Poisonings Prompt California to Reassess Super-toxic Rodenticides
SACRAMENTO, Calif.— A new state analysis has documented super-toxic rat poisons in more than 85 percent of tested mountain lions, bobcats and protected Pacific fishers, prompting state regulators to open a new evaluation of whether to further restrict or ban the powerful toxins.
The California Department of Pesticide Regulation’s analysis of 11 different wildlife studies indicates non-target animals continue to be poisoned in large numbers despite state restrictions on the sale and use of the deadliest rodenticides since 2014. The long-lasting super toxins often poison non-target animals that eat poisoned rodents.
“This alarming new evidence should spur the state to ban these dangerous poisons,” said Jonathan Evans, legal director of the Center for Biological Diversity’s environmental health program. “There are safer, cheaper alternatives that greatly reduce risks to wildlife, pets and children. Pesticide regulators have no excuse for continuing to allow California’s wildlife to die slow, excruciating deaths.”
Four years ago the state limited the sale and use of the so-called super-toxic rat poisons — known as second-generation anti-coagulant rodenticides — to licensed applicators. But they are still allowed throughout the state for agricultural users and licensed pest-control operators.
The ongoing wildlife poisonings and legal pressure from wildlife advocates prompted the Department of Pesticide Regulation to open a reevaluation of the powerful rodenticides. As part of the assessment, the public can submit comments through Jan. 16.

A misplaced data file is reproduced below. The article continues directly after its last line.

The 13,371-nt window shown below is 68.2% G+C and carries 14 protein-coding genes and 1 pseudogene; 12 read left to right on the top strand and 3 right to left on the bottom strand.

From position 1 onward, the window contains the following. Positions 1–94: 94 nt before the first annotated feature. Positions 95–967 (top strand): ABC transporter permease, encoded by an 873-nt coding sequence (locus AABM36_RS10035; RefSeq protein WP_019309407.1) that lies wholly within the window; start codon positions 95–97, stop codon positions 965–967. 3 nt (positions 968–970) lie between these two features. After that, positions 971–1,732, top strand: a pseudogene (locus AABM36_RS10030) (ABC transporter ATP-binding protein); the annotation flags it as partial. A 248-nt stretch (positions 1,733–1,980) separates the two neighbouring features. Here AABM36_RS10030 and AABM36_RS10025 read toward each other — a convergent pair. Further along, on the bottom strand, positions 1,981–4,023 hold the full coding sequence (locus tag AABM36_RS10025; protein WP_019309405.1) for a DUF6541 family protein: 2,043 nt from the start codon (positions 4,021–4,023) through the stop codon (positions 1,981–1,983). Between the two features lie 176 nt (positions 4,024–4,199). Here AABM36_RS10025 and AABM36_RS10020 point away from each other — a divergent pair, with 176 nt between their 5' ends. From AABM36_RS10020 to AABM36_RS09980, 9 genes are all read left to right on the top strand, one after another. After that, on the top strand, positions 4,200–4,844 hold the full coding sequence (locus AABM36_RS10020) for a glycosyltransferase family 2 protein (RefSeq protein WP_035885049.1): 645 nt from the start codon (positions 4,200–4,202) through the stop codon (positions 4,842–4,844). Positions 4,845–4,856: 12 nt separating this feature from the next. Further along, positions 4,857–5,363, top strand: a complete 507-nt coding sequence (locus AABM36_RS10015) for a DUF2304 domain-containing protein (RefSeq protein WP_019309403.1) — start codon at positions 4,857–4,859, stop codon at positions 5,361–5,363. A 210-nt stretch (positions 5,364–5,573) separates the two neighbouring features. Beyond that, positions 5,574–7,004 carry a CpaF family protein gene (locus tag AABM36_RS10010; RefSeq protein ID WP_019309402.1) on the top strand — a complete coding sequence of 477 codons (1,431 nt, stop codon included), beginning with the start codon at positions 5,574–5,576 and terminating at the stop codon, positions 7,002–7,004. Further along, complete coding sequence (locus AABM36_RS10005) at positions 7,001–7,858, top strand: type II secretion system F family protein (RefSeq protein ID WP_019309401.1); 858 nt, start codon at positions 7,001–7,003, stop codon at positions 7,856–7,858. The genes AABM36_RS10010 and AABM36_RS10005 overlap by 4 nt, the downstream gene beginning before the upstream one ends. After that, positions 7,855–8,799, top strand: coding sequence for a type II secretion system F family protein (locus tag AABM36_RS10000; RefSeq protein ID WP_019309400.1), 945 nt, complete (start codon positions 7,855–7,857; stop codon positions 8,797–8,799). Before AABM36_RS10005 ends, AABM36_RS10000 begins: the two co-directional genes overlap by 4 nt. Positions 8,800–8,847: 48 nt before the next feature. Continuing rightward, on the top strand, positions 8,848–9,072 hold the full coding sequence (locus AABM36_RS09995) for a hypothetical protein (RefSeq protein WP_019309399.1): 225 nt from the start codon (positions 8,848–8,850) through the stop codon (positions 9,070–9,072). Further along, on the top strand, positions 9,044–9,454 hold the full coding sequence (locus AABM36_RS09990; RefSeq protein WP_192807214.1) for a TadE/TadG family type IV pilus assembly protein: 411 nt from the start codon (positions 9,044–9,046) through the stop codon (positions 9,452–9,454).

The new state analysis documented super-toxic rat poisons in more than 90 percent of tested mountain lions, 88 percent of tested bobcats and 85 percent of protected Pacific fishers tested.
Along with the high percentage of poisoning among tested mountain lions, fishers and bobcats, the re-evaluation analysis documented the potent rat toxins in seven out of ten endangered northern spotted owls tested and 40 percent of tested barred owls.
In addition, research included in the analysis suggested that anticoagulant rodenticides are associated with the often-deadly mange, a malady that can result in population level harms to bobcats.
The harm caused by the super-toxic second generation anticoagulant rodenticides in California is well documented. More than 70 percent of wildlife tested in California in recent years has been exposed to dangerous rodenticides. Officials have found poisonings in more than 25 different species of animals, including endangered wildlife such as the San Joaquin kit fox and Pacific fisher.
More than 4,400 children under age 6 were poisoned with the long-acting anticoagulant rodenticides in the United States in 2016, according to the American Association of Poison Control Centers. The Environmental Protection Agency has found that children in low-income families are disproportionately exposed to the poisons. Thousands of incidents of pets being poisoned by rodenticides have also been reported, many resulting in serious injury or death.
Effective affordable, alternatives to rat poison include rodent-proofing of homes and farms by sealing cracks and crevices and eliminating food sources; providing owl boxes in rural areas to encourage natural predation; and using traps that don’t involve these highly toxic chemicals. For more information on nontoxic rodent control methods, visit SafeRodentControl.org.
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